How 20 Bucks and a Miter Saw Made My Life as a New Parent Easier
March 25, 2017
Finding out I was going to be a father was one of the greatest moments of my life. You probably recall how you felt: There was a tremendous sense of happiness, love, and pride.
Not too long after that initial euphoria faded though, it got replaced by something else. Not worry, necessarily. But suddenly, I felt like Homer Simpson, realizing he had a million things to do all at once. In nine months, there was going to be a baby in our apartment. And babies need stuff.
One of the biggest things they need is a crib. It’s the focal point (warning: language) of the nursery, and a place to sleep is pretty important.
Here’s the problem: For able-bodied parents, getting a crib involves setting a budget and picking out a crib. But for me, cribs are a lot more complicated. An able-bodied person can lean over the sides of a standard crib and pick up or put down a baby. I can not. I can stand, but I don’t have the balance or arm strength to stand while holding a baby.
When it comes to being a parent, it’s really important to me that I balance as much of the responsibilities as possible. So my first task as a father-to-be came into focus: Figure out the crib situation.
This turned out to be a lot harder than I thought it would be. Due to our family’s love of Will Ferrell movies, I assumed that cribs where the sides dropped down were still a thing, thus giving me easy access to the not-yet named baby Cora. Turns out, they’re not. That doesn’t mean those cribs aren’t still out there in the world. But if even the most recent models were considered unsafe, my wife Ashley and I didn’t want to chance it.
We turned to the Internet. Someone out there had to have a solution, because, as my wife is fond of saying, I am not the first person in a wheelchair to have a child. The problem is, most of the people who come up with these solutions aren’t forming companies and creating scalable solutions for society. They’re solving one person’s problem.
Despite that, we found PediaLift’s crib, which seemed to be exactly what we needed. Not only that, but we felt reassured knowing that a company was making the product.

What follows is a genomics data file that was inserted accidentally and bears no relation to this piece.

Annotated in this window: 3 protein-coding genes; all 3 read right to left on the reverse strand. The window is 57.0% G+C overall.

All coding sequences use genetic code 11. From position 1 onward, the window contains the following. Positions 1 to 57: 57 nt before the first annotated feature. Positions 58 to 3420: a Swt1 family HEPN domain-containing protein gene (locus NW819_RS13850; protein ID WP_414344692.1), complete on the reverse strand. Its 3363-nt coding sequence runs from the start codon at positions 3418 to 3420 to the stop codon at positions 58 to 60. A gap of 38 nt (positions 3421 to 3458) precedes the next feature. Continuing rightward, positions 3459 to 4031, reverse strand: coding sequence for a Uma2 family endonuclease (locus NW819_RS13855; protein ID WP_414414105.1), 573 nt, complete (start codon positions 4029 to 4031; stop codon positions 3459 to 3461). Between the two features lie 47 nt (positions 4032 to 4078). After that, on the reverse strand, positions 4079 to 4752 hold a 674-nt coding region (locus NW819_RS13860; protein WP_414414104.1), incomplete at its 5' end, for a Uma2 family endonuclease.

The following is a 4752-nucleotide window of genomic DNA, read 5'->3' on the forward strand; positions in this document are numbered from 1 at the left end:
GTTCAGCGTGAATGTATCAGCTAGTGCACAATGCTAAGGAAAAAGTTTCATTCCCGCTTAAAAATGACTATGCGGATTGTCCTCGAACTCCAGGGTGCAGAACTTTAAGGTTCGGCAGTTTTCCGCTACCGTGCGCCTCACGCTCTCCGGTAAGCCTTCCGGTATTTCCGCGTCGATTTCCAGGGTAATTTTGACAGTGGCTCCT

Unfortunately, this was the only such company we found, and we were quoted a cost of more than $16,000 for the crib. That number is slightly less than what we wound up paying for a nearly new van four months later.
When you’re disabled, this is a depressingly common situation. So many solutions for daily living aren’t really “solutions” as they are “expensive things you can’t afford.” There wasn’t much point in going broke buying a crib and then having to live on Government cheese.
We realized we’d need go the DIY route. Well, not the “Y” part, because neither my wife or I could make the crib. We majored in Communications, for crying out loud. Thankfully, upstate New York is home to several colleges full of engineers who could make one. I emailed several engineering departments to see if they could help us.
Amazingly, one of the schools got back to us, and connected us with two professors, who seemed excited to help us modify a store-bought crib. Over the next several months, we emailed them about our needs, and they shared ideas. They came to our apartment to take measurements and make sketches. We bought a crib and sent it to their campus.
A few weeks later, we got an email from them – an email that mentioned lawyers. Right away, I knew this was not good. It turns out, these professors wouldn’t be able help us after all. It was a safety and liability issue, which wasn’t too surprising, given that a previous accessible crib solution had been deemed unsafe by the government.
I wasn’t mad at the professors, really. But I was angry. It’s hard being a parent, but it’s really hard when you’re disabled and trying to do something as basic as find a crib for your newborn, and everywhere you go, you get turned away. I just wanted to take care of Cora. This was 2016. How is it possible that we didn’t have a realistic way for a parent in a wheelchair to use a crib?
I called Ashley. I yelled. I cried. My wife, being the amazing person she is, promised me everything would be okay. She told me that lots of babies can sleep in a rock ’n play or pack n’ play for months and that we had plenty of time to find a solution.
As usual, she was right. Not long after, Ashley mentioned the problems we’d had to her father. My father-in-law, Jim, is a do-it-yourself type of guy, and he promised us he’d help us find a solution.
When he came to visit us later that summer, he had one. Contrary to my more elaborate attempts that involved engineers or taking out a five-figure loan, Jim’s solution involved a miter saw and about 20 bucks spent at Home Depot. He planned to put a french door on Cora’s crib, secured with a deadbolt lock.
Turns out, like all first-time parents, I was far more nervous than I had to be. Even though it seemed like we were going to be thwarted at every turn, we had so many great people in our lives. A solution was never far away. Jim made the crib, and it works great.
This experience was eye-opening for me, however. We’ve come a long way when it comes to services for the disabled. But a ton of gaps remain, and many of them have to do with parenting.
If you’re disabled, I want you to know that, even though it can be frustrating at times, there are solutions to your parenting issues. If you’re able-bodied, I want you to think about the things you take for granted and realize there’s a population out there who could use a helping hand. If we work together, we can make parenting less scary for them.
This piece was previously published on Patrick’s Blog Parenting on Wheels.